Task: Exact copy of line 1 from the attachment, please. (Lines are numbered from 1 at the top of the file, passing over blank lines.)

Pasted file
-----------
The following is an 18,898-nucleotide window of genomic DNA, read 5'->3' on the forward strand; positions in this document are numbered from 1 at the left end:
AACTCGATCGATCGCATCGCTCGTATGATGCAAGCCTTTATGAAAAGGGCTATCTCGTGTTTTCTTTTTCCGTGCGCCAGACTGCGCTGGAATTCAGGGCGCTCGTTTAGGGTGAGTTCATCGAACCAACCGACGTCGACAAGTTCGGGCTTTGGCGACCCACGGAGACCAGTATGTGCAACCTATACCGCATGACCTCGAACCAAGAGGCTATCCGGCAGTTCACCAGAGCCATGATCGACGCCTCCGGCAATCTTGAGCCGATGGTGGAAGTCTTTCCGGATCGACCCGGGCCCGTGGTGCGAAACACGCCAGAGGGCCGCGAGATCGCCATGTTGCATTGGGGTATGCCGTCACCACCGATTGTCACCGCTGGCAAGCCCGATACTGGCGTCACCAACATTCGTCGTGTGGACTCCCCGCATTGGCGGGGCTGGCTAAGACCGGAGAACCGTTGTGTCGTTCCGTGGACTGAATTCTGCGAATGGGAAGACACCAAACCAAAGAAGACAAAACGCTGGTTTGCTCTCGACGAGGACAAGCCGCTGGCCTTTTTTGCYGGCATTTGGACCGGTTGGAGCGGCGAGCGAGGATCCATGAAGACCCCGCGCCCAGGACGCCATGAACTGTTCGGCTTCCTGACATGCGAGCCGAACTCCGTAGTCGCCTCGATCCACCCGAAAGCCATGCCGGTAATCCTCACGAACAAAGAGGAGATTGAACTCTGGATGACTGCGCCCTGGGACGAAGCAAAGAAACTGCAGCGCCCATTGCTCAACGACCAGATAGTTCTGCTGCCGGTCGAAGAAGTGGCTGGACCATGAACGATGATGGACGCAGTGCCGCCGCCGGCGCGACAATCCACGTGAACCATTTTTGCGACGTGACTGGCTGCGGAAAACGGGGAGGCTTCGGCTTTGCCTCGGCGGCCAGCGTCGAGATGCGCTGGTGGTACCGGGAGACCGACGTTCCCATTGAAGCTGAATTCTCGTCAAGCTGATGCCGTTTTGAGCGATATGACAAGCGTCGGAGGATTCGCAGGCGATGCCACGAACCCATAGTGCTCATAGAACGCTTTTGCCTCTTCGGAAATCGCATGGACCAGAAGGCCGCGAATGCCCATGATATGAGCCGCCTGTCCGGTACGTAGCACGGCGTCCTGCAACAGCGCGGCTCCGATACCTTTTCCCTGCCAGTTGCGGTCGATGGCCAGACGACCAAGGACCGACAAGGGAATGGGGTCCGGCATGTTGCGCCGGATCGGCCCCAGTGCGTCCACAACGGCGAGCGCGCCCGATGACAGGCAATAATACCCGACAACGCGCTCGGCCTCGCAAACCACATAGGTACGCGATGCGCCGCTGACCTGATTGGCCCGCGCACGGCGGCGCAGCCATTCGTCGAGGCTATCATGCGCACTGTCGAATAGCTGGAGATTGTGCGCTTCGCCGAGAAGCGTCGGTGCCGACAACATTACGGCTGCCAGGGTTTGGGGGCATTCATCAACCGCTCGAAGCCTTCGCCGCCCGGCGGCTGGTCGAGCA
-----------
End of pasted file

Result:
The following is an 18,898-nucleotide window of genomic DNA, read 5'->3' on the forward strand; positions in this document are numbered from 1 at the left end: